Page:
It is not my purpose to undermine the government of the United States or propose a new and improved program for governing the church. As a people who confess regularly that we are in bondage to sin and cannot free ourselves, we should know full well that institutional reform, however beneficial it might be, cannot give us a church-much less a civil government-free from selfishness, lust for power and corruption. But since we find ourselves in a time when our existing ecclesiastical institutions appear to be coming apart at the seams, we have an opportunity to think in new ways about what comes next. What should a church that can no longer sustainably provide full time pastors for every congregation look like? How does a church unable to maintain a sanctuary continue to be a visible presence in its community? How do church communities experiencing decreased support from their denominational structures maintain and nurture their oneness with the one, holy, catholic and apostolic church?

Sometimes I wonder whether perhaps we don’t need to shrink before we can grow. Maybe our many congregations need to shrivel to the point where they cannot go on without one another. Maybe our churches need to become so weak and isolated that they can no longer afford to allow historical denominational divisions and mistrust to divide them from their neighbors within the Christian family. Perhaps the church needs to become so poor and marginalized that no one will be tempted rise up to a position of power and control within it. Maybe when the church becomes so small, so weak and so poor that it has nothing to offer but Jesus, Jesus will finally have the church for which he prays in our gospel lesson: a church that is perfectly one even as the Trinity is perfectly One, calling a fractured world into that same redemptive oneness.

Here is a poem by Cathy Song seeking something like the perfect oneness for which Jesus prays in our gospel.

This Wonderful Opportunity

May all beings, seen and unseen, be well, happy, and peaceful, including ourselves.
May there be peace in the world, peace in our hearts, peace in our minds.
May we use this wonderful opportunity of  human life to awaken.
May we be grateful for wisdom and compassion,
this infinite boundlessness that surrounds us,
waiting to be used by us, to open our hearts and minds
so that we may see things as they truly are,
how brief our lives, how dependent upon others we are,
and so with each act may we bring wholesomeness, humility,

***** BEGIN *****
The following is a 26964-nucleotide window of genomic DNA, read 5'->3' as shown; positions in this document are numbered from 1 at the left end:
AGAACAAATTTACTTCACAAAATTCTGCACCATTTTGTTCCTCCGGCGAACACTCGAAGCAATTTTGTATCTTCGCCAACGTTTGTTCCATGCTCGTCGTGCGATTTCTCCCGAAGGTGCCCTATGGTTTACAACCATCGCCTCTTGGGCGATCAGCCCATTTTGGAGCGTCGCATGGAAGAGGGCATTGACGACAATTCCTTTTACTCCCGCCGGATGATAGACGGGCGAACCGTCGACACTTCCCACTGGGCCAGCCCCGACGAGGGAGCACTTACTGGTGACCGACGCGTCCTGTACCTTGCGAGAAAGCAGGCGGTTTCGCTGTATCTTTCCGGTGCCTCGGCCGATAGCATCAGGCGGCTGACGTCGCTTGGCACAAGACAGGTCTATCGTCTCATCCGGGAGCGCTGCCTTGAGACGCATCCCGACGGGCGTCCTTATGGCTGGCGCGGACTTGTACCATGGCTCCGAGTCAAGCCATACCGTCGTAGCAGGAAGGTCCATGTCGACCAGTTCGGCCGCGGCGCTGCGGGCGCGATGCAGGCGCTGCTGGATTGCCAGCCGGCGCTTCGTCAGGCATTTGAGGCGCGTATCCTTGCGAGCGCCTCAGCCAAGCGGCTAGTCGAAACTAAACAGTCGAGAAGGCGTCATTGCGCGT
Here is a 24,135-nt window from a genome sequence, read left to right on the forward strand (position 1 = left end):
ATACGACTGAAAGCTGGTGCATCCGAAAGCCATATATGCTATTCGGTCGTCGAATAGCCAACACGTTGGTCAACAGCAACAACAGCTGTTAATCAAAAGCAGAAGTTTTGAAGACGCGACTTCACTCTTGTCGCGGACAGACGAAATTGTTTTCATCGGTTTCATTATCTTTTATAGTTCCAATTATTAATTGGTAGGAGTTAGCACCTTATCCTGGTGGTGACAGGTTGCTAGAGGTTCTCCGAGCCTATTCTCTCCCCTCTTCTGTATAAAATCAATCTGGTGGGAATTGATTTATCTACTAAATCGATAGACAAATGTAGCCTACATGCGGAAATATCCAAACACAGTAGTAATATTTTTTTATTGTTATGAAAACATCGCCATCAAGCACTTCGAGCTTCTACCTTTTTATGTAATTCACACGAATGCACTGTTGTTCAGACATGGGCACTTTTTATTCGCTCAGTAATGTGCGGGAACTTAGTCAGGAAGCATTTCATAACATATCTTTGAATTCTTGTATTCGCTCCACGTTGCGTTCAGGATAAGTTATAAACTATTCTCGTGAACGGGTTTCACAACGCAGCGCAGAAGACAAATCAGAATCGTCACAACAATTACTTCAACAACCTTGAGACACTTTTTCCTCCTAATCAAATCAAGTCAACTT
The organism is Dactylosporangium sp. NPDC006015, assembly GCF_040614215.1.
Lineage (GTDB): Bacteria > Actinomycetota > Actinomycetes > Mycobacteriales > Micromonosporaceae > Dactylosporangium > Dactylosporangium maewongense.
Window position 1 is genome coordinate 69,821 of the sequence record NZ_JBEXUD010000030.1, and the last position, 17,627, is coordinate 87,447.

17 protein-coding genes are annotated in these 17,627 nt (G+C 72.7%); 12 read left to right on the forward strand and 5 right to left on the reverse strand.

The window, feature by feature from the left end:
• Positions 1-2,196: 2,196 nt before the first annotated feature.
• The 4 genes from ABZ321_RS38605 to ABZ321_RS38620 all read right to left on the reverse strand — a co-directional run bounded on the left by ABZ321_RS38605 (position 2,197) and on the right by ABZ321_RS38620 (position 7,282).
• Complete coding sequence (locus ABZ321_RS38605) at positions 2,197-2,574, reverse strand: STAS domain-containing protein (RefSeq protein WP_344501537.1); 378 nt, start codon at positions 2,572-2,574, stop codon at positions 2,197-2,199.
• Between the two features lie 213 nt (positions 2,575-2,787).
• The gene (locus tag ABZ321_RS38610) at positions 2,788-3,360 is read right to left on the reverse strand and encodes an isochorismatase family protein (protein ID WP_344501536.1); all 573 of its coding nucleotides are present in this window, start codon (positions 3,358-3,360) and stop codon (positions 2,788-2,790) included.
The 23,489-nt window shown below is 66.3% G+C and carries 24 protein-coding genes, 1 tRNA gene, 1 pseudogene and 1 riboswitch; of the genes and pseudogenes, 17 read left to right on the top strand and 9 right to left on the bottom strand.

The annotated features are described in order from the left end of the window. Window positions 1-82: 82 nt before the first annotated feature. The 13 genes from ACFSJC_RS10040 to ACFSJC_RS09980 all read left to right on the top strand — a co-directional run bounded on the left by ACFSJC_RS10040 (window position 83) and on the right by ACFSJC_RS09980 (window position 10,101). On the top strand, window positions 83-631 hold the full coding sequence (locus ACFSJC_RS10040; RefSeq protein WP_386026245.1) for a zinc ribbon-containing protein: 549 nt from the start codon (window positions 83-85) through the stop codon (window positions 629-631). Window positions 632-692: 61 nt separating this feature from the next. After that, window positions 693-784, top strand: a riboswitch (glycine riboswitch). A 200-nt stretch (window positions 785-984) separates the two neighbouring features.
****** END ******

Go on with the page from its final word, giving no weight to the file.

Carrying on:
and the courage to do no harm, not least of all to ourselves.
As we journey through this life may we move deeper into insight,
and see things as they truly are,
this wonderful opportunity to awaken.
May we be grateful for the teachers in all their guises who appear before us.
May we love those who are hardest to love, including ourselves.
May leaders who will work for the peace of the planet step forward,
and may we support them.
May those who have gone before us rest in peace, rest in comfort, rest in joy,
and may we remember to remember them.
May the next life be a happy one.
May we cultivate in our hearts, in our minds, here and now, here on earth,
generosity, a land of plenty for all.
May our wish for peace spread like a mother’s soothing hand
and reach the distressed, fevered places of the world
and protect each child the right to be fed, to be sheltered, to be schooled.
The right to go to sleep without fear.
May we journey safely, work contentedly, and return home to loved ones well and happy.
May the path of forgiveness and acceptance
be the path of peace,
and may we find it.
May we use this wonderful opportunity to awaken
and together find true happiness, open spaciousness without borders.

Source: Poetry (July/August 2019). Cathy Song (b. 1955) is an American poet who has won numerous awards, including the Yale Series of Younger Poets Prize and the Shelley Memorial Award from the Poetry Society of America. She was born in Hawaii to Ella Song, a Chinese-American seamstress and Andrew Song, a Korean-American airline pilot. A bright and inquisitive child, Song showed an early interest and ability in writing and literature. She wrote her first novel at eleven years of age. Song developed an interest in poetry during her high school years and subsequently graduated with a bachelor in English literature from Wellesley College. She went on to earn a masters degree at Boston University. She is currently a teacher in her homeland of Hawaii and married with three children. You can find out more about Cathy Song and sample more of her poetry at the Poetry Foundation website.